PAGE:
Fabric of Justice and Mercy

I love the sovereignty of God. I love to join the psalmists when they exult in God’s unparalleled power: “Be exalted, O Lord, in your strength! We will sing and praise your power” (Psalm 21:13). I love to join them in God’s house as they say, “I have looked upon you in the sanctuary, beholding your power and glory” (Psalm 63:2). And the older I get, the more I love to embrace for my own legacy their words: “Even to old age and gray hairs, O God, do not forsake me, until I proclaim your might to another generation, your power to all those to come” (Psalm 71:18).

And I love the compassion of God. I would be utterly lost without it. I love the refrain that runs through the whole Bible: in the midst of judgment God remembers mercy (Habakkuk 3:2). What keeps the Bible from being the bleakest of books, in its utter realism about the rebellion of the human heart, is the unfathomable patience of God: “Yet he, being compassionate, atoned for their iniquity and did not destroy them; he restrained his anger often” (Psalm 78:38).

Psalm 103 is one of my favorite psalms because there is so much hope in it. And that hope is rooted in God’s compassion: “As a father shows compassion to his children, so the Lord shows compassion to those who fear him” (Psalm 103:13). Over and over we hear the joyful sound: “The Lord will . . . have compassion on his servants” (Psalm 135:14). “For a brief moment I deserted you, but with great compassion I will gather you” (Isaiah 54:7).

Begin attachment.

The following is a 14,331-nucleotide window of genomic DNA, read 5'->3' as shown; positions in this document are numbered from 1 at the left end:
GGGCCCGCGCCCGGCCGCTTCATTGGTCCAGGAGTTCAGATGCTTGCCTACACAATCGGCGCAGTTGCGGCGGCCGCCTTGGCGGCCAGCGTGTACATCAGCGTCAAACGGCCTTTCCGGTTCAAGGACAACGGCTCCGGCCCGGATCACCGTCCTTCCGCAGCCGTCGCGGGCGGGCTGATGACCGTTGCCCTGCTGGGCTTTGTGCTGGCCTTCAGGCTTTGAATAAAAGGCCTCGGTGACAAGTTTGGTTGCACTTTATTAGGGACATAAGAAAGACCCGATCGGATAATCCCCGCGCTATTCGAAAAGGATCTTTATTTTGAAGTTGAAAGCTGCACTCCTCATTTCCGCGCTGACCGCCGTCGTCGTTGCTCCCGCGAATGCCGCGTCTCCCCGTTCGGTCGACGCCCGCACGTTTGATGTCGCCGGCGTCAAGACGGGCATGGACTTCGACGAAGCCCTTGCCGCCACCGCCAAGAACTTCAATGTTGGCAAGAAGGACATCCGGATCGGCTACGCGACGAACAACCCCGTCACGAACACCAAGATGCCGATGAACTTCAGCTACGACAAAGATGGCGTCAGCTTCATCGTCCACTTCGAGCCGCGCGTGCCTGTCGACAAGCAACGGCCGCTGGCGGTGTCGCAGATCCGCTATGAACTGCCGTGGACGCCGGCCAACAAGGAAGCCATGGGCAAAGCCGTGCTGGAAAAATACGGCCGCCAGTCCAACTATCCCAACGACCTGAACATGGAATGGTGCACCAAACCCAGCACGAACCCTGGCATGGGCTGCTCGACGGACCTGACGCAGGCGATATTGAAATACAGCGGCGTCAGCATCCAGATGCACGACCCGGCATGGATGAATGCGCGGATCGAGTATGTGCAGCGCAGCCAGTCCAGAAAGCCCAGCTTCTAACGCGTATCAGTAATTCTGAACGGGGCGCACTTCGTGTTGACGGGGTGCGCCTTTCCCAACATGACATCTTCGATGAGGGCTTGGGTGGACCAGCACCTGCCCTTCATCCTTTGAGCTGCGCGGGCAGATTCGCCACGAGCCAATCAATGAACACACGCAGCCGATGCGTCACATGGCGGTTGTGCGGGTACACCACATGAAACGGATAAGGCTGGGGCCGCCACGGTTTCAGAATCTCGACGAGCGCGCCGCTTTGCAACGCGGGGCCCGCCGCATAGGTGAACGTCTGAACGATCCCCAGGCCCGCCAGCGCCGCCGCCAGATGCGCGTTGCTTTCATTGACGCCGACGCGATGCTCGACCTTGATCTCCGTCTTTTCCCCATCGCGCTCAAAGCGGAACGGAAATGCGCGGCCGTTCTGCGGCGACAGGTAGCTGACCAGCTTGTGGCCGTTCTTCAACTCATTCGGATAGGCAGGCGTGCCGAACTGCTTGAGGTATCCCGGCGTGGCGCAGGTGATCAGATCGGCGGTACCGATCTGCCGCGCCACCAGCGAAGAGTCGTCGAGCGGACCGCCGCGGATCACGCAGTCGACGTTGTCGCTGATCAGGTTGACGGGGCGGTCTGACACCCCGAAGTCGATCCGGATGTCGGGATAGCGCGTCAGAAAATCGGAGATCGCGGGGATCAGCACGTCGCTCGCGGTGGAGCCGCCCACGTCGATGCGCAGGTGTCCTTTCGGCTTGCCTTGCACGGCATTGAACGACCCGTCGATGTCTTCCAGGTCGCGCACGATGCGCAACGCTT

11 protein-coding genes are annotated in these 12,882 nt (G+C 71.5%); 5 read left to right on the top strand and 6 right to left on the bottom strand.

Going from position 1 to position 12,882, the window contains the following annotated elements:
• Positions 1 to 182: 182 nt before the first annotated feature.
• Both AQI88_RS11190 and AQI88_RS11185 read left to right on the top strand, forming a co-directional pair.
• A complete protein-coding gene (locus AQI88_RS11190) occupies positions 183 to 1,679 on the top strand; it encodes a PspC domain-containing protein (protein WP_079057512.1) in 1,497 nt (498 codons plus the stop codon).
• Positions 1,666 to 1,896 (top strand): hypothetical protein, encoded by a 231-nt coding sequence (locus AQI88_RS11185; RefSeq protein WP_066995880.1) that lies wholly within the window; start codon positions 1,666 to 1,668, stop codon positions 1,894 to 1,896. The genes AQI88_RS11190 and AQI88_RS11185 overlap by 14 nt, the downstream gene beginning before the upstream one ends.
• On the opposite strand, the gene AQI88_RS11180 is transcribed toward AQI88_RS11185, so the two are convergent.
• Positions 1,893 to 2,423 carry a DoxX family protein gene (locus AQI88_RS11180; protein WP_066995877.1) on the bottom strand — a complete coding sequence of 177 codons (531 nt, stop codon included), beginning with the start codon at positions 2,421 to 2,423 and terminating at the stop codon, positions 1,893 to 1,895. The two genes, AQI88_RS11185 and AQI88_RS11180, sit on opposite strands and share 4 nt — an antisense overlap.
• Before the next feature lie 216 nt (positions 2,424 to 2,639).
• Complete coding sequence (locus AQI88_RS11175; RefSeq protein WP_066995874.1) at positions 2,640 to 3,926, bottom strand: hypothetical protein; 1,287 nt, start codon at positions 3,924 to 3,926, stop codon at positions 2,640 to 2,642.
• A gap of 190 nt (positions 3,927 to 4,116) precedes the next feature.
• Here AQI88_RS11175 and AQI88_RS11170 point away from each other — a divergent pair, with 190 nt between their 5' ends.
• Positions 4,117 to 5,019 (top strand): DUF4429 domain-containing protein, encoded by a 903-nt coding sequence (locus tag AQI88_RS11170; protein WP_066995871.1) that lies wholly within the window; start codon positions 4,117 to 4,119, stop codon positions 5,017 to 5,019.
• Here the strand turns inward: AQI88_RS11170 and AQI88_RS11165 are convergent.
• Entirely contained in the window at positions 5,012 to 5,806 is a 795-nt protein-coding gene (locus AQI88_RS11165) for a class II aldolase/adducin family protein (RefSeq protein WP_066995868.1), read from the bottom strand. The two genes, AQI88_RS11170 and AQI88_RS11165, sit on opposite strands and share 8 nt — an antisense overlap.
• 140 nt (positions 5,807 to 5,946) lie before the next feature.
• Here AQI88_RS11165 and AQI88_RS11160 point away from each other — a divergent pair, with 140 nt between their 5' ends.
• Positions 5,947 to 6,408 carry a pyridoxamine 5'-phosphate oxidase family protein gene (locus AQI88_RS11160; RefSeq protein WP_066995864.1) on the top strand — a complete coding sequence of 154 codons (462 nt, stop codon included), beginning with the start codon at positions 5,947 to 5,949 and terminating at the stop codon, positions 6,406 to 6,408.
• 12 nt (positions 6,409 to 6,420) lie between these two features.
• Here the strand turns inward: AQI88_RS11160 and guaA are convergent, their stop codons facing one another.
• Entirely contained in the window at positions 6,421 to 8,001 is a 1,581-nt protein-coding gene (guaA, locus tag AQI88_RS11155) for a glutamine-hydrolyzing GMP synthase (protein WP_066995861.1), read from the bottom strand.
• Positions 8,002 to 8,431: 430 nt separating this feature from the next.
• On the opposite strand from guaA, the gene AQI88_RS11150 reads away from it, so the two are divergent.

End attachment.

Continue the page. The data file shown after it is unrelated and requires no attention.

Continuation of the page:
But the greatest thrill comes from seeing the sovereignty and the compassion of God interwoven in one glorious fabric of justice and mercy. One of the most beautiful and painful statements of this interweaving comes in Lamentations 3:31–33. God had brought horrific judgment on his own city, Jerusalem. No one doubted that this grievous event had come from the sovereign hand of God. But Jeremiah weaves God’s sovereignty and compassion together in these amazing words:

The Lord will not
     cast off forever,
but, though he cause grief, he will have compassion
     according to the abundance of his steadfast love;
for he does not afflict from his heart
     or grieve the children of men.

He caused the grief. He will have the compassion.

He Lived the Mystery

The apostle Paul was steeped in this kind of Old Testament teaching. This was the strong flavor of God that he savored. God is sovereign and “works all things according to the counsel of his will” (Ephesians 1:11). And God is merciful and compassionate. And we sinners — we are all guilty and helpless and responsible for our sin. If God were not compassionate, he would not want to save us. If God were not sovereign, he would not be able to save us. But he is both. And because of Jesus, we are saved.

It is not essential in this life that we know how to explain the way God’s sovereignty and our responsibility fit together. It is enough to know that they do. Paul cherished God’s sovereignty to save, and he wept over those who refused to come. He saw and he lived this mystery. His mind was not so small or brittle that it broke while contemplating complex greatness. And for this I love him.

from Desiring God http://tracking.feedpress.it/link/10732/11058534
via DG